PSU Researcher to Give Local Perspective to Global Warming Issues

June 16th, 2006 by Adam

“How do you take mud from the bottom of Squam Lake and reconstruct environmental conditions in the lake when the mud was deposited 100, 200 or even 1,000 years ago?” That question characterizes the work of Mike Prentice, paleoclimatologist and research associate professor with the Center for the Environment and the meteorology program at Plymouth State University.

“Looking back more than 50 or 100 years provides a better context for assessing the impact of current development on the lakes,” states Prentice. “We can see past natural fluctuations in the lake environment and whether they might offset or add to current impacts.” A variety of chemical techniques can provide a better understanding of what northern New England’s environment was like before humans, the industrial revolution and recent population growth, which can then be compared to present day conditions.

Prentice hopes to begin sampling from Squam Lake soon. He will introduce PSU graduate students to the techniques he himself has applied in world-wide locations including Antarctica and New Guinea to understand global warming and rising sea levels. At the same time, he will be gearing up for a return to Antarctica in November to begin a new research project investigating the stability of the Antarctic climate and the West Antarctic Ice Sheet. Prentice will be the principal investigator on a $600,000 grant he has received from the National Science Foundation with collaborators at the University of Washington and the U.S. Army Cold Regions Research and Engineering Laboratory.

“National Science Foundation (NSF) grants are the most prestigious to be awarded,” says Steve Kahl, director of the Center for the Environment. “Mike saw PSU’s emerging environmental program and the already established meteorology program as a good fit for collaboration and support of his research initiatives.” Kahl looks forward to Prentice’s research focus helping to broaden the scope of the Center for the Environment. “Climate change has policy, social and economic implications. The more ways you can look at the bigger picture and gain a better understanding of the situation, the better prepared we can be to address the questions that emerge.”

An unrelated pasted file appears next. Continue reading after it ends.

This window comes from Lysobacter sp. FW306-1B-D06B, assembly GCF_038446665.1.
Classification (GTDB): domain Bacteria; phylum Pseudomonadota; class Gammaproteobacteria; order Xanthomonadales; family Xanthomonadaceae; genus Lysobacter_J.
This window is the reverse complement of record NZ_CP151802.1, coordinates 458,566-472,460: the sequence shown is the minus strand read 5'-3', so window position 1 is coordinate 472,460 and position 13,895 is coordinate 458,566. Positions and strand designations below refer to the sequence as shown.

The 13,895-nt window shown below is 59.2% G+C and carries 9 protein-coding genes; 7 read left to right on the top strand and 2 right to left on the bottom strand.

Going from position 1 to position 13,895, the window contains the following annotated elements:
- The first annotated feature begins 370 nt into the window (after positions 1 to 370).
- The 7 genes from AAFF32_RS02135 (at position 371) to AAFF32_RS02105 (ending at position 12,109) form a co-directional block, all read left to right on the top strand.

“Paleoclimatology,” Prentice explains, “is the study of past weather using the characteristics of proxy materials, such as shells, pollen, mud or ice, whose formation is influenced by the weather. Current techniques for analyzing these materials permit detailed climate reconstructions that can be as reliable as thermometer records. For many regions of the world with short or no instrumental records, proxy measurements of climate change produced from a core sample, such as a tree or lake sediment, are all that is available.” He added that paleorecord quality depends on understanding how modern weather, hydrology and biology are recorded in natural materials forming today. More to the point, Prentice says the question to ask is, “Because of development or global warming, are our environments—a lake in New Hampshire, an ice sheet in Antarctica, or a tropical rainforest in New Guinea—crossing thresholds to a point where rapid deterioration is irreversible? You’ll get a better answer to this question if you have a long record that reaches back to before the use of thermometers.”